Kianianmomeni goes on to suggest that alternative splicing could be an important factor in the evolution of multicellularity, and that a genome-wide comparison of alternative splicing in Chlamydomonas and Volvox would test this prediction. After reviewing the roles of cis-regulatory elements, gene duplications, and micro-RNAs in Volvox development, he concludes that

The evolution of gene regulatory mechanisms, rather than the development of species-specific proteins, seems to play a central role in diverse developmental processes during the unicellular-multicellular transition.

I don’t think this conclusion will be controversial; after all, we have known for some time that important innovations in the Volvox lineage, mostly related to cellular differentiation, were related to changes in gene expression. There is good reason to think, though, that at least one important change, the increased size and structural complexity of the extracellular matrix (ECM) in Volvox compared to Chlamydomonas, involved gene duplications. Two of the very few differences in gene content between the two genomes were expansions of gene families involved in building the ECM: the Volvox matrix metalloproteases and the pherophorins.

Comments

  1. Feather says

    I’d agree that the control of how genes function in the Volvocines is more likely to be the primary mechanistic force at play. Maybe this is true for most major developments in evolutionary biology. But I have to add some caveats. It’s being a nit-picking but honestly I don’t think we know the function (let’s say major function) of half of the Volvocine genes. Only about half (about 8000) of Volvox proteins are easily recognisable as being reciprocal hits with Chlamy proteins. That’s some pretty big divergence. The number of genes in both organisms is also largely a function of the annotation process and in both organisms there are some big issues with annotation. The latest versions of Chlamy are good but the new version of Volvox really isn’t. If memory serves only about 60% of Volvox V1 genes had protein or est evidence. The rest were in silico predicted and again for both organisms there are thousands of hypothetical proteins that perhaps possess a domain but other than that we can’t ascribe them a function. Domain scans after all are based on what is in our databases. These black box proteins probably remain somewhat as unknown unknowns. Who knows if any have some importance towards multicellularity? Your own work showed us that this transition happened a lot earlier than we had thought. For now we still focus on the genes/proteins we know from earlier work but perhaps there are many differences amongst genes that we’re not familiar with. We still haven’t identified the lag genes. Volvox has another protein very closely related to GlsA and a bunch of extra kinesins. I think we are being premature all saying that the protein-content between these organisms is very close. But just my 2c.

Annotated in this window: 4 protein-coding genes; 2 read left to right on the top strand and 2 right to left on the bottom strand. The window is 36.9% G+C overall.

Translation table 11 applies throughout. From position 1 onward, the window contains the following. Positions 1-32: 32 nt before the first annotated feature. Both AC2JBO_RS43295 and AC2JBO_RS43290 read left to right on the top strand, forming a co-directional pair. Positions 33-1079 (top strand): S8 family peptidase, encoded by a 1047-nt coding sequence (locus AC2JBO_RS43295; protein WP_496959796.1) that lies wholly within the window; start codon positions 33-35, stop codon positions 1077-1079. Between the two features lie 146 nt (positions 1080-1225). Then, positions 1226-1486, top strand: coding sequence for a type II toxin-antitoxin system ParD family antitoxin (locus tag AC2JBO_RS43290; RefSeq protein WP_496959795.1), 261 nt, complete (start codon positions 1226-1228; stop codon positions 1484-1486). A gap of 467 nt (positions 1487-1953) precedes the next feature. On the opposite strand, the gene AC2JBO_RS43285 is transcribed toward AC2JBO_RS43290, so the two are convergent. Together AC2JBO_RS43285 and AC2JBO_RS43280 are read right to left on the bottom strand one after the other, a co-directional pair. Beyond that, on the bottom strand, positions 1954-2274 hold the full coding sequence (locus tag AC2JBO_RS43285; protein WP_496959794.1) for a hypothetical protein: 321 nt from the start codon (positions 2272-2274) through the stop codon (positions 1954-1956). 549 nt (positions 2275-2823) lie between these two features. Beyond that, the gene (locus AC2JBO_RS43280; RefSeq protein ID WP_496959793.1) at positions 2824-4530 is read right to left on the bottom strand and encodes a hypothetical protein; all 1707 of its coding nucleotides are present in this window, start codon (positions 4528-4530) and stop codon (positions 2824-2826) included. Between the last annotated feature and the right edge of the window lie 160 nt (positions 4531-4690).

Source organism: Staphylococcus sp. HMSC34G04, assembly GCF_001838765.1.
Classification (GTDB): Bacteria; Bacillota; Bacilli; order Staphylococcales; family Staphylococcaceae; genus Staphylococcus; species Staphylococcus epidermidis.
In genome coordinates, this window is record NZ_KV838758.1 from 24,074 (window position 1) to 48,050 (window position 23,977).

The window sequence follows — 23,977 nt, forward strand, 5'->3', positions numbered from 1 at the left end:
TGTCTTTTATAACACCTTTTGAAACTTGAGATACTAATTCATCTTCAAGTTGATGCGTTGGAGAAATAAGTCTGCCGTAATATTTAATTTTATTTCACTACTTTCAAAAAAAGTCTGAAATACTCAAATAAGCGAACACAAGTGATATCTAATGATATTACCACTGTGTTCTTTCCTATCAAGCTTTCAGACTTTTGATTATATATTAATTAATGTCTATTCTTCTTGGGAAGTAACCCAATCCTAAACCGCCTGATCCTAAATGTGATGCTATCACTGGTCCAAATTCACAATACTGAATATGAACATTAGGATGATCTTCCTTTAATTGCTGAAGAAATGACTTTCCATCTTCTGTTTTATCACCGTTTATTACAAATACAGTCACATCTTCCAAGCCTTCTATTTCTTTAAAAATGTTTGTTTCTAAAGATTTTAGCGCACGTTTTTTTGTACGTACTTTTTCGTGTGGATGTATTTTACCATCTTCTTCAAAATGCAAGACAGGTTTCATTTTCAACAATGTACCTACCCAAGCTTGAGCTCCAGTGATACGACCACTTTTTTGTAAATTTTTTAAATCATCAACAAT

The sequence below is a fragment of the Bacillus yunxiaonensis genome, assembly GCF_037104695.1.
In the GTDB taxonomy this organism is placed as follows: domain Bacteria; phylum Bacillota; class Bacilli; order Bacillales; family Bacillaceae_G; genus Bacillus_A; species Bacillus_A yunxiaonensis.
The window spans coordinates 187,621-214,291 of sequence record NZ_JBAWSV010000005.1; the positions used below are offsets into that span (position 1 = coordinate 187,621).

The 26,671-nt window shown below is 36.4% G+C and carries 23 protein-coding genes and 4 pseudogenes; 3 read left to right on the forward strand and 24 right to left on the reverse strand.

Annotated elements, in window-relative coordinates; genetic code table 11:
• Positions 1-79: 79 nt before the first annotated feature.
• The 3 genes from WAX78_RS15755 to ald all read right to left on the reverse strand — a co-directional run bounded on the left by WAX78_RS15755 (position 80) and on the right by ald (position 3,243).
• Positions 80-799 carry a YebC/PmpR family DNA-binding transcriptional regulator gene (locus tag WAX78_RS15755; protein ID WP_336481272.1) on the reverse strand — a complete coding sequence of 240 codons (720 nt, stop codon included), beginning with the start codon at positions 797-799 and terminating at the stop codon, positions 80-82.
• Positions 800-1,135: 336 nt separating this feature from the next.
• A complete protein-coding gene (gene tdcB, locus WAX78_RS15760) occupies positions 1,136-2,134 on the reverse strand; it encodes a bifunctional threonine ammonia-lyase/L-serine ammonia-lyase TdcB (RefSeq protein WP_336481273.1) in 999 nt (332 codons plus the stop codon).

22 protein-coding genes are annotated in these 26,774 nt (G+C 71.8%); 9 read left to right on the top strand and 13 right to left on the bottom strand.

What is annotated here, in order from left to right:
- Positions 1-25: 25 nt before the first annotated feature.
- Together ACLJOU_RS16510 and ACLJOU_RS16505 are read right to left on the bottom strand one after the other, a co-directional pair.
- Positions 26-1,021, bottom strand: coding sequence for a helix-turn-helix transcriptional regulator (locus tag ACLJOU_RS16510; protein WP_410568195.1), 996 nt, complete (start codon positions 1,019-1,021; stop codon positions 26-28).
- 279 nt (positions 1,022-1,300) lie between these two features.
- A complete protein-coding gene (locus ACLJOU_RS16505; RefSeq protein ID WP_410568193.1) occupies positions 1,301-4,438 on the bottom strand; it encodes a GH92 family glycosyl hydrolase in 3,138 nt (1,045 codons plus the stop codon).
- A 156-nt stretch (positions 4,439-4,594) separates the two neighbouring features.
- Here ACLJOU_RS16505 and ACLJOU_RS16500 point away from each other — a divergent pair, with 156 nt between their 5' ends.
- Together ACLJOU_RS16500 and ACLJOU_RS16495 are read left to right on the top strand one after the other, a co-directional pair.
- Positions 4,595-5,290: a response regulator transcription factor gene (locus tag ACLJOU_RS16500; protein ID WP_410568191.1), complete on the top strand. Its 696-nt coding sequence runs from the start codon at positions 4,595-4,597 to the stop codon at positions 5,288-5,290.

2. Feather says

    Still, I do think that Kianianmomeni is most likely right. The splicing aspect is also very interesting and makes me ponder about the role of intron size expansion in relation to splicing.

  3. Feather says

    Sorry spamming here…. But what is pretty cool is just how easy it is to test things now like the relative rates of alternative splicing. Not only between species but even between germ-soma.